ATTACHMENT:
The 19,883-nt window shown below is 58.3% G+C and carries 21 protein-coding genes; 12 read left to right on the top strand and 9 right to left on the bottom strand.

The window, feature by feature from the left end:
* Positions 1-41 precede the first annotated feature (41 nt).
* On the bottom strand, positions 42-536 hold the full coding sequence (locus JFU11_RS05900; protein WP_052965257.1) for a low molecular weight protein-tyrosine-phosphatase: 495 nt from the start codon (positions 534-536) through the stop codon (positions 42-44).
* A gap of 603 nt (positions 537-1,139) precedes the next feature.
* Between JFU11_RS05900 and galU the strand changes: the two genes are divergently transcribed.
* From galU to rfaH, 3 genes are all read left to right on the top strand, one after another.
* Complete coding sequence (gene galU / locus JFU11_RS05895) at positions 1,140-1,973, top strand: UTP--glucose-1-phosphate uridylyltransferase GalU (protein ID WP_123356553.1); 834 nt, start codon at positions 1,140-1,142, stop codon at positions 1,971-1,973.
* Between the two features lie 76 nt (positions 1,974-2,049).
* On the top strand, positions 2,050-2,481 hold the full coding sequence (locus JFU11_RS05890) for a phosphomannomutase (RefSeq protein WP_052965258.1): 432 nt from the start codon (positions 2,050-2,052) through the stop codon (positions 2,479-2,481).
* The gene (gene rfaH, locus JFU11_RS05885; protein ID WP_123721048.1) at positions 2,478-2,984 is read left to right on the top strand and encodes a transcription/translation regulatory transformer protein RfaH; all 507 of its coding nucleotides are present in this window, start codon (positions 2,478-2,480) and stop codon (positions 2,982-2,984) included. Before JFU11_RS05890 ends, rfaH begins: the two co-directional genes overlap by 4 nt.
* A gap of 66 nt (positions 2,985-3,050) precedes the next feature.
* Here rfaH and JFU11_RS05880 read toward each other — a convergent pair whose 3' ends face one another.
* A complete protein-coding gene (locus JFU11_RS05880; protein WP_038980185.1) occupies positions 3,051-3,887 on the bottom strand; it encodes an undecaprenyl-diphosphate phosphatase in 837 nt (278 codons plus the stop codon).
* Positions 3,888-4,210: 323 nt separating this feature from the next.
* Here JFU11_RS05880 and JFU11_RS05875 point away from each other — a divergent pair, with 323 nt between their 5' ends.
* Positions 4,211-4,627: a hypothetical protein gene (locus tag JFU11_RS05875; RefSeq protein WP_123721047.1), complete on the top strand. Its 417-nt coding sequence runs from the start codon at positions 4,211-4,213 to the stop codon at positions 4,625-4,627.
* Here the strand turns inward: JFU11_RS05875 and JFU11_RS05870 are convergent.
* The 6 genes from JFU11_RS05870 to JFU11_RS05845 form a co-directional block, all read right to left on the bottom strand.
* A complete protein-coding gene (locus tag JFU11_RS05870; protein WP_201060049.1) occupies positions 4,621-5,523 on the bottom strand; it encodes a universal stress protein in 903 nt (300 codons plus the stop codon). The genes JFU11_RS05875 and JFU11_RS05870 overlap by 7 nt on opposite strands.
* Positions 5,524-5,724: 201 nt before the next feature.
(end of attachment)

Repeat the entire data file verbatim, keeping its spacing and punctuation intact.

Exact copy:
The 19,883-nt window shown below is 58.3% G+C and carries 21 protein-coding genes; 12 read left to right on the top strand and 9 right to left on the bottom strand.

The window, feature by feature from the left end:
* Positions 1-41 precede the first annotated feature (41 nt).
* On the bottom strand, positions 42-536 hold the full coding sequence (locus JFU11_RS05900; protein WP_052965257.1) for a low molecular weight protein-tyrosine-phosphatase: 495 nt from the start codon (positions 534-536) through the stop codon (positions 42-44).
* A gap of 603 nt (positions 537-1,139) precedes the next feature.
* Between JFU11_RS05900 and galU the strand changes: the two genes are divergently transcribed.
* From galU to rfaH, 3 genes are all read left to right on the top strand, one after another.
* Complete coding sequence (gene galU / locus JFU11_RS05895) at positions 1,140-1,973, top strand: UTP--glucose-1-phosphate uridylyltransferase GalU (protein ID WP_123356553.1); 834 nt, start codon at positions 1,140-1,142, stop codon at positions 1,971-1,973.
* Between the two features lie 76 nt (positions 1,974-2,049).
* On the top strand, positions 2,050-2,481 hold the full coding sequence (locus JFU11_RS05890) for a phosphomannomutase (RefSeq protein WP_052965258.1): 432 nt from the start codon (positions 2,050-2,052) through the stop codon (positions 2,479-2,481).
* The gene (gene rfaH, locus JFU11_RS05885; protein ID WP_123721048.1) at positions 2,478-2,984 is read left to right on the top strand and encodes a transcription/translation regulatory transformer protein RfaH; all 507 of its coding nucleotides are present in this window, start codon (positions 2,478-2,480) and stop codon (positions 2,982-2,984) included. Before JFU11_RS05890 ends, rfaH begins: the two co-directional genes overlap by 4 nt.
* A gap of 66 nt (positions 2,985-3,050) precedes the next feature.
* Here rfaH and JFU11_RS05880 read toward each other — a convergent pair whose 3' ends face one another.
* A complete protein-coding gene (locus JFU11_RS05880; protein WP_038980185.1) occupies positions 3,051-3,887 on the bottom strand; it encodes an undecaprenyl-diphosphate phosphatase in 837 nt (278 codons plus the stop codon).
* Positions 3,888-4,210: 323 nt separating this feature from the next.
* Here JFU11_RS05880 and JFU11_RS05875 point away from each other — a divergent pair, with 323 nt between their 5' ends.
* Positions 4,211-4,627: a hypothetical protein gene (locus tag JFU11_RS05875; RefSeq protein WP_123721047.1), complete on the top strand. Its 417-nt coding sequence runs from the start codon at positions 4,211-4,213 to the stop codon at positions 4,625-4,627.
* Here the strand turns inward: JFU11_RS05875 and JFU11_RS05870 are convergent.
* The 6 genes from JFU11_RS05870 to JFU11_RS05845 form a co-directional block, all read right to left on the bottom strand.
* A complete protein-coding gene (locus tag JFU11_RS05870; protein WP_201060049.1) occupies positions 4,621-5,523 on the bottom strand; it encodes a universal stress protein in 903 nt (300 codons plus the stop codon). The genes JFU11_RS05875 and JFU11_RS05870 overlap by 7 nt on opposite strands.
* Positions 5,524-5,724: 201 nt before the next feature.